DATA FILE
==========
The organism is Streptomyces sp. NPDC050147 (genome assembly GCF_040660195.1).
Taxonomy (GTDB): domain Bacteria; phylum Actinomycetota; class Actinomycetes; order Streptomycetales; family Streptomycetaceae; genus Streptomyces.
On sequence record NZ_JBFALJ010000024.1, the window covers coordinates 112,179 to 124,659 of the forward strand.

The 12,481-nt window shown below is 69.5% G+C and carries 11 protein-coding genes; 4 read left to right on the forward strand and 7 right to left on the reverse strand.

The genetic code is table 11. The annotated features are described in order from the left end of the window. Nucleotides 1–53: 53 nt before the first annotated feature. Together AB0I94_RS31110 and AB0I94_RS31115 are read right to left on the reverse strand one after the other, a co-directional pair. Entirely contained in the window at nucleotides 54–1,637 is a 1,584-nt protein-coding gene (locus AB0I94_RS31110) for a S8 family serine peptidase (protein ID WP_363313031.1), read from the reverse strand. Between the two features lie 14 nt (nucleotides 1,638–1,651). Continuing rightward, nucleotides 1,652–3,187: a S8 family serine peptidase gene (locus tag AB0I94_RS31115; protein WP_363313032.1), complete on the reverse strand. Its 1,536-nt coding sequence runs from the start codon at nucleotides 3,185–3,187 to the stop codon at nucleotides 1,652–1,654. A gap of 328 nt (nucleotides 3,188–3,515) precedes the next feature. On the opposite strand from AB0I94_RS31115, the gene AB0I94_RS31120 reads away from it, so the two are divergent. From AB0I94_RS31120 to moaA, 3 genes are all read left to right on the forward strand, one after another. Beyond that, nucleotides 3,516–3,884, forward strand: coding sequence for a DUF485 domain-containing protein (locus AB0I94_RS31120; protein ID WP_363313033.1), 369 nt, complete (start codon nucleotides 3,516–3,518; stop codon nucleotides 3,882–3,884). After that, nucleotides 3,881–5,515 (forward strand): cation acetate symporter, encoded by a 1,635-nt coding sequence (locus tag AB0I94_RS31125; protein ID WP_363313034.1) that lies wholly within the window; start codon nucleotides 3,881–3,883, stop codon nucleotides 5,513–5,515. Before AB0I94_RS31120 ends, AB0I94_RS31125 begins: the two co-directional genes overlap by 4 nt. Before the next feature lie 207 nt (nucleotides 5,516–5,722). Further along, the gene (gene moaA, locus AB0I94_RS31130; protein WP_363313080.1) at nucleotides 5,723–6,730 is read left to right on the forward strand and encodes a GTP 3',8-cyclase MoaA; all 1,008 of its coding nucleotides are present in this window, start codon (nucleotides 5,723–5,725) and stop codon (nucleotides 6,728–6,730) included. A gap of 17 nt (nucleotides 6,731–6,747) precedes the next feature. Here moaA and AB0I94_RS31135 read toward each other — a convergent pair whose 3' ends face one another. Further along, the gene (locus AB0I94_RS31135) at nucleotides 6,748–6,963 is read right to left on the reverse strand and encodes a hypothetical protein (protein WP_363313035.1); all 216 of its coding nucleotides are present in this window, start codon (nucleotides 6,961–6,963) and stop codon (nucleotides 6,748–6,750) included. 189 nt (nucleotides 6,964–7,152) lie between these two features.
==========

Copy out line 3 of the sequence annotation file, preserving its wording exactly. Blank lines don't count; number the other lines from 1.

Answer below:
On sequence record NZ_JBFALJ010000024.1, the window covers coordinates 112,179 to 124,659 of the forward strand.